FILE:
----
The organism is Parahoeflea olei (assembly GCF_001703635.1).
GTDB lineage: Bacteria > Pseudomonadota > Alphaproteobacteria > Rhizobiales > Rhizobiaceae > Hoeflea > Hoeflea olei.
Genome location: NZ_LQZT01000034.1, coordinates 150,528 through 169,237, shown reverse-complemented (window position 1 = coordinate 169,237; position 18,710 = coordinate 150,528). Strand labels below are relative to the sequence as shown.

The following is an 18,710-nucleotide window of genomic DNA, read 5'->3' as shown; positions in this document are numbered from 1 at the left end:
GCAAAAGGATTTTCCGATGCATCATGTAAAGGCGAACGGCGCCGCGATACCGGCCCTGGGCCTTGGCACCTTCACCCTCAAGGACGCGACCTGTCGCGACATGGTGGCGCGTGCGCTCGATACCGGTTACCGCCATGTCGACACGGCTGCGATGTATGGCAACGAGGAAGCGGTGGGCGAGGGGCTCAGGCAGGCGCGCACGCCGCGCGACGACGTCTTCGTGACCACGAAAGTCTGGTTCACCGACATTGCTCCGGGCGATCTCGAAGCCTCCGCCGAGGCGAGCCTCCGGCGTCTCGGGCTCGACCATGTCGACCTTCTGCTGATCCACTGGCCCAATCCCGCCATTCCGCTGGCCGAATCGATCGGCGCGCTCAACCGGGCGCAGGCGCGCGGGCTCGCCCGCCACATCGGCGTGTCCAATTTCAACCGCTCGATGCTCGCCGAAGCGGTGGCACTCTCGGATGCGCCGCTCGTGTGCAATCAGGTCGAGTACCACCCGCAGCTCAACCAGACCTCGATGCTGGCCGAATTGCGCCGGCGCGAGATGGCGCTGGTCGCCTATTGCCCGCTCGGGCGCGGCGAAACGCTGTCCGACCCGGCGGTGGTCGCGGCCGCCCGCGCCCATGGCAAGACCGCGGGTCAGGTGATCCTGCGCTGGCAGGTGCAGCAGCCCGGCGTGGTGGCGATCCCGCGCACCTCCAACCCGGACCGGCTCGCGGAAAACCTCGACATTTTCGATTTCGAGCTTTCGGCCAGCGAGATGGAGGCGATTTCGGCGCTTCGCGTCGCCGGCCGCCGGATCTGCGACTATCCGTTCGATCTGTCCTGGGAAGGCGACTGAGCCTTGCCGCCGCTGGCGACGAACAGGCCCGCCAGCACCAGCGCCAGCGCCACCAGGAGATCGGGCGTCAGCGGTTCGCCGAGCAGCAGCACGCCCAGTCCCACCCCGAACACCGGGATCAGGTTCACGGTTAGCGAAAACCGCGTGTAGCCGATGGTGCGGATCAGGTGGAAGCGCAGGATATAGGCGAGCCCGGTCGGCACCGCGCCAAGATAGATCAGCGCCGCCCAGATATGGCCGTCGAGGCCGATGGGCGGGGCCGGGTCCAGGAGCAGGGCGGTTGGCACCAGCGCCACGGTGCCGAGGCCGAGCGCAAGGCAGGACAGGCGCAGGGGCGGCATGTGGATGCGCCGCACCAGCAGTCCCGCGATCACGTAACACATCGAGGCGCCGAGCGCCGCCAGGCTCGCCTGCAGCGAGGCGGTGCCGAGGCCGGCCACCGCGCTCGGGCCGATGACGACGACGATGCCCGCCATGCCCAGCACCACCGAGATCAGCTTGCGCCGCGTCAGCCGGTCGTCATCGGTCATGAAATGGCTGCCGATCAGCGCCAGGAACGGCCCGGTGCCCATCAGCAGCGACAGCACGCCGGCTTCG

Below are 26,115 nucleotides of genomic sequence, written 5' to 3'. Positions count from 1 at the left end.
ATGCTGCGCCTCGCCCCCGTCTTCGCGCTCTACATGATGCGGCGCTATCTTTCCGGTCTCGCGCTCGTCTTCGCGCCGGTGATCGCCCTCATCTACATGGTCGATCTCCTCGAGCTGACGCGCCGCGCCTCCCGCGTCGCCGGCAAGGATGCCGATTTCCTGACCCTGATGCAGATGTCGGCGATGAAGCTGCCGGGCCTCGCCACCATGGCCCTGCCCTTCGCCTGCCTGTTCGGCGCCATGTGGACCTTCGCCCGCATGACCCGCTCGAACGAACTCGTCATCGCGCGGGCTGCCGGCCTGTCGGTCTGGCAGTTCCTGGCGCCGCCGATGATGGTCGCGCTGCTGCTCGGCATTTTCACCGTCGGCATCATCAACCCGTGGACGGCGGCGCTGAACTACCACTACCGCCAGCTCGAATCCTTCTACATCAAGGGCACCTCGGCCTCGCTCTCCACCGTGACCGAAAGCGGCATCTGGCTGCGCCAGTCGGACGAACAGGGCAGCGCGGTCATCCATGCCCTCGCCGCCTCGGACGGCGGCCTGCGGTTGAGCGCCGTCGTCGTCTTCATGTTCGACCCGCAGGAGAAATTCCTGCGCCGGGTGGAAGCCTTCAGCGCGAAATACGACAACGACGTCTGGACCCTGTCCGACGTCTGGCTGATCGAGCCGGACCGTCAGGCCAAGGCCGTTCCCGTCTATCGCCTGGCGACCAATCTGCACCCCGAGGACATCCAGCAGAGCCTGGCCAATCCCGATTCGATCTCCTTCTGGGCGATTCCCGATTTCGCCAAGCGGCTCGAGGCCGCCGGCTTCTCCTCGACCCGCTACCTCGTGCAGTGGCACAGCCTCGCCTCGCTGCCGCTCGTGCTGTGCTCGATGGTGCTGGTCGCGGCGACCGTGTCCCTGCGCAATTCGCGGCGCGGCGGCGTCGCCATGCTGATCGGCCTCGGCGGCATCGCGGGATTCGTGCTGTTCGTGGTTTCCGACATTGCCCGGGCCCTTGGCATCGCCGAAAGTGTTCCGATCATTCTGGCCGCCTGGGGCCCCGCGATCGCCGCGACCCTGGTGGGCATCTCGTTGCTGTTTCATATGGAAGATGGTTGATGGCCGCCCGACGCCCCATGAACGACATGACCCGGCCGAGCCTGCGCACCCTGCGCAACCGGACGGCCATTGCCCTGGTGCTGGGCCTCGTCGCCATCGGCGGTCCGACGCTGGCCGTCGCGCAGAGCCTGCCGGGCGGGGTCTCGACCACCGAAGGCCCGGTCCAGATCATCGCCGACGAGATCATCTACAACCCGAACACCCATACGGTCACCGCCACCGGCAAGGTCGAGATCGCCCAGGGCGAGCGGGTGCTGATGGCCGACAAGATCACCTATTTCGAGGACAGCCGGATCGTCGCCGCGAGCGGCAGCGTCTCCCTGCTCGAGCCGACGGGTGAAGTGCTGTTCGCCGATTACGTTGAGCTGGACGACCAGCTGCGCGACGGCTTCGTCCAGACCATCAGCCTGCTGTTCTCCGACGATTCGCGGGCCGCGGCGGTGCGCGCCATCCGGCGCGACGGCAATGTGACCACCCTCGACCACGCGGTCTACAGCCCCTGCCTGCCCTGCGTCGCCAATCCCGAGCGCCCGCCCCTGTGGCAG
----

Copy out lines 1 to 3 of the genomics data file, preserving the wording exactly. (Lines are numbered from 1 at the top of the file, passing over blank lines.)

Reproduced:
The organism is Parahoeflea olei (assembly GCF_001703635.1).
GTDB lineage: Bacteria > Pseudomonadota > Alphaproteobacteria > Rhizobiales > Rhizobiaceae > Hoeflea > Hoeflea olei.
Genome location: NZ_LQZT01000034.1, coordinates 150,528 through 169,237, shown reverse-complemented (window position 1 = coordinate 169,237; position 18,710 = coordinate 150,528). Strand labels below are relative to the sequence as shown.